Prior to this summer I had never seen a Silver Y Moth before, but I saw quite a few Silver Ys this year (either that or I saw the same indivdual lots of times). A couple of times I found one in the house, and so tried to get some 'studio' shots of it.
Unlike most moths, the Silver Y is a day flying moth (and also a night flier), so trying to get it onto a piece of paper and maneuver it into a position suitable for a photo didn't work too well, as the moth would just fly away. I did eventually manage to get a number of 'studio' shots of the Silver Y moth by putting out a teaspoon with honey, which it then stood on and supped away at the honey.
The Silver Y, or Autographa gamma, to give it its scientific name, is named after the distinctive marking on its wings that looks like the letter y or Greek letter γ (Gamma). While the marking is distinctive, it is not exclusive to the Silver Y. The Scar Bank Gem (Ctenoplusia limbirena) has a very similar marking, and the markings of the Scarce Silver Y (Syngrapha interrogationis), Plain Golden Y (Autographa jota), and the Beautiful Golden Y (Autographa pulchrina) can sometimes form a y shape (though not always). Unfortunately I don't have any photos of those moths 🙁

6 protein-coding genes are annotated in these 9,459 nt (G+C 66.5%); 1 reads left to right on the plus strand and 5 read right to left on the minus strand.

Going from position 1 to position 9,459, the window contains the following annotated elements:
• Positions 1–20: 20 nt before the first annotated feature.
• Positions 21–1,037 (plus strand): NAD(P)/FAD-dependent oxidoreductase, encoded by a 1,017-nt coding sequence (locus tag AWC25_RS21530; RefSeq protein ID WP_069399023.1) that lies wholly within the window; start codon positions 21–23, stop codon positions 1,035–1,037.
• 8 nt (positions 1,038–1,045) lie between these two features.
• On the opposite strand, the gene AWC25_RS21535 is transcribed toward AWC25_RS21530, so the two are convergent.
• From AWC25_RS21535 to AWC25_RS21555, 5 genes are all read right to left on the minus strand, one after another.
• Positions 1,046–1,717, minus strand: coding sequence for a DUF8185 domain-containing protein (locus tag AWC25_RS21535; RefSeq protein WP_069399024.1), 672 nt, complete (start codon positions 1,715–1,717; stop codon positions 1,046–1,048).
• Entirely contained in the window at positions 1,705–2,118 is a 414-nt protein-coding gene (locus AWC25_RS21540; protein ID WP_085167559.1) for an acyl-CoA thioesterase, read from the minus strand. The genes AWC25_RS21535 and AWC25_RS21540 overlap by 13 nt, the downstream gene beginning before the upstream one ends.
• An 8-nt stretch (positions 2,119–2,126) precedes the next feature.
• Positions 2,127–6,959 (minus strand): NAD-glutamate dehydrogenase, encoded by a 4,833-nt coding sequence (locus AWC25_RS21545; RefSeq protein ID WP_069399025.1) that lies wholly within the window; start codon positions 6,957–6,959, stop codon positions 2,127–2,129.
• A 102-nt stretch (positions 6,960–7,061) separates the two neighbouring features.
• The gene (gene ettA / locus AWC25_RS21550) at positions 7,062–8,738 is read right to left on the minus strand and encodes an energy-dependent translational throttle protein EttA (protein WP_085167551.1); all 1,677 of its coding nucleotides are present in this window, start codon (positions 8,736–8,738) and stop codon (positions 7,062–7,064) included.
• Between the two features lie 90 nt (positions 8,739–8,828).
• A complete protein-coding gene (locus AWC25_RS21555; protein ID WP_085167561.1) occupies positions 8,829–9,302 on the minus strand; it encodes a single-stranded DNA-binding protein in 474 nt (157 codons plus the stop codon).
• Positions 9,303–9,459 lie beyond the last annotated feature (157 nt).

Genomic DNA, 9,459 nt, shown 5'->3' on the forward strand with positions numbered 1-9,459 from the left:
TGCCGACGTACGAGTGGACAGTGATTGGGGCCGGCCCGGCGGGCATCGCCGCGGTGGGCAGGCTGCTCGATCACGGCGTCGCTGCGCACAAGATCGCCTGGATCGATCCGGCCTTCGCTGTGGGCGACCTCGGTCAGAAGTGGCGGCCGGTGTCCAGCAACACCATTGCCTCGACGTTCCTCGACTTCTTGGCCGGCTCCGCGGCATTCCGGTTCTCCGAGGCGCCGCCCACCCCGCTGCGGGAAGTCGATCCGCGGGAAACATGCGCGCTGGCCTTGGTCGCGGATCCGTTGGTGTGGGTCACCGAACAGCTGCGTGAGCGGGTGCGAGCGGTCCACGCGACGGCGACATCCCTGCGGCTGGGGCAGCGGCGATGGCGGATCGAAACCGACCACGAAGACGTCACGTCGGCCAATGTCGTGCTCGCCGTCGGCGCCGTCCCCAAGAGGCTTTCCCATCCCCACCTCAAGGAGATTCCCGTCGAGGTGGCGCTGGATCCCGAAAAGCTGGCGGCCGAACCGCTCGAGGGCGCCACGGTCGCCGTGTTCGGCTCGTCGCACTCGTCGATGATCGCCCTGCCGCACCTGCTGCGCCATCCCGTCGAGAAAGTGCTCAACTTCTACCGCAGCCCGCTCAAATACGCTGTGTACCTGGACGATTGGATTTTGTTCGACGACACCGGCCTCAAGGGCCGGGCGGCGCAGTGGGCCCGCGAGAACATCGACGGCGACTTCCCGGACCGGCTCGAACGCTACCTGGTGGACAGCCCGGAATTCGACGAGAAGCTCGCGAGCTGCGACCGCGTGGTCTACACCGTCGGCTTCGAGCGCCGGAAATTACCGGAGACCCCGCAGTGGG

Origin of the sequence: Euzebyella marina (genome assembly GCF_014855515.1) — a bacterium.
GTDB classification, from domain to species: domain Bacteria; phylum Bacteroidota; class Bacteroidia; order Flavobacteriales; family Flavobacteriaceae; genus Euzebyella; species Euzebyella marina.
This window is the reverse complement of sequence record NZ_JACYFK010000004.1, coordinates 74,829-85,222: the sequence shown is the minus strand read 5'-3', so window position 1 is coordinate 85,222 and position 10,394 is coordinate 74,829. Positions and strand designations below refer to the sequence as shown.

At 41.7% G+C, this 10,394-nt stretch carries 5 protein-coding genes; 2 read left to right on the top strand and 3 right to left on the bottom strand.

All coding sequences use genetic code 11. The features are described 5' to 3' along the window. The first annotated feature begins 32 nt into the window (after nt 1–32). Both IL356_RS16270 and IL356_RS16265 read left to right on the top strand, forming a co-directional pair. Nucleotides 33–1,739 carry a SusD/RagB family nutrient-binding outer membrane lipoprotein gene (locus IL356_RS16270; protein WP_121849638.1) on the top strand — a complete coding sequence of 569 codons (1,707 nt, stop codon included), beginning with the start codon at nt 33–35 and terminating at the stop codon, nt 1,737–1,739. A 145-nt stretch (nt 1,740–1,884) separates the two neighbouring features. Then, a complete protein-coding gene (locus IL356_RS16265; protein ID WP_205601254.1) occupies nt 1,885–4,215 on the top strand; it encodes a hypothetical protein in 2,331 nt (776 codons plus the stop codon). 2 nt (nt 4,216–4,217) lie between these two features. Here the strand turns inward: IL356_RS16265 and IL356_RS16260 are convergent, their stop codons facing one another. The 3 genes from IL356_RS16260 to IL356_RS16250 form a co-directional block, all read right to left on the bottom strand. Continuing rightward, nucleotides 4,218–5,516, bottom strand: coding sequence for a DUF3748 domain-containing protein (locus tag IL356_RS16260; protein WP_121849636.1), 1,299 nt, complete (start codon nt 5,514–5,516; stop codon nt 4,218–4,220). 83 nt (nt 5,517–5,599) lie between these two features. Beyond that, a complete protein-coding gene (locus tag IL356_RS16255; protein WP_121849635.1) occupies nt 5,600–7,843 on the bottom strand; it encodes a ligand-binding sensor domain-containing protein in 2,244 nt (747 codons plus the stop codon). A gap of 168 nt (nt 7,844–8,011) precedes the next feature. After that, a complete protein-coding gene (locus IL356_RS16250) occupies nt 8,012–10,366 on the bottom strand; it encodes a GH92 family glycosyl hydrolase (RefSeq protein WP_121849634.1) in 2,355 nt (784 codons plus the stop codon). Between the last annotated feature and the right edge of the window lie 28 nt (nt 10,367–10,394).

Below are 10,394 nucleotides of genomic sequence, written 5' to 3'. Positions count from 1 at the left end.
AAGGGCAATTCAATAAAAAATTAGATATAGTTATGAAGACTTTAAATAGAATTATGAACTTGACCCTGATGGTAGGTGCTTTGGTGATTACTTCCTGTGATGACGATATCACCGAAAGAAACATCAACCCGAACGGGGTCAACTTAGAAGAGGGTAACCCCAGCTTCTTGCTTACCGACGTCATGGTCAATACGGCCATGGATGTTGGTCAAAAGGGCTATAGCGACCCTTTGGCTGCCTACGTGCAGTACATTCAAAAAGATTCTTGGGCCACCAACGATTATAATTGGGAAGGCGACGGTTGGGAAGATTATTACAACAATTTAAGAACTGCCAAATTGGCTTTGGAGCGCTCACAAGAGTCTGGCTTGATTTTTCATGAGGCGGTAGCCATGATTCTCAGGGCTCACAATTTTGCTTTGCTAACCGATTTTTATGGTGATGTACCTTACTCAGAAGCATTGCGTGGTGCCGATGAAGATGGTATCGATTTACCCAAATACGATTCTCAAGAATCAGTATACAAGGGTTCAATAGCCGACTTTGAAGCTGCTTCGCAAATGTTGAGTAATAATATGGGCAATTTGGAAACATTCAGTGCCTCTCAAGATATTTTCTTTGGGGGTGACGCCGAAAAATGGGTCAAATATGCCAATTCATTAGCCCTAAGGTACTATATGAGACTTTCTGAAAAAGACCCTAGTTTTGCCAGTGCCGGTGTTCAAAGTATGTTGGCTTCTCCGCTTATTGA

Rather strangely, one day I took 2 photos of a Silver Y feeding on Marigolds, and in both shots the Silver Y is just taking off. I have heard that if you have your flash in E-TTL mode, the pre-flash can cause the moth/butterfly to jump, so they are just taking off during the actual photo. But in my case I was using Manual Flash, so there was no pre-flash.
Either getting the two shots of the Silver Y taking off was co-incidence, or it must have heard the shutter opening and got spooked, but that would be an extremely quick reaction time. If you're wondering how I can be sure that the flash wasn't in E-TTL mode (where it would have fired a pre-flash), I checked the EXIF using ExifToolGUI, and in the Maker Notes section the value of 'FlashBits' is 'Manual, External' (plus I don't use E-TTL with the MT-24EX flash anyway).
Unfortunately the Silver Y feeds and moves on from one flower to another very quickly, making getting any shots of it where it's not sitting on a spoon eating honey quite difficult. Hopefully I will see them again next summer and be able to try and get some 'environmental' shots.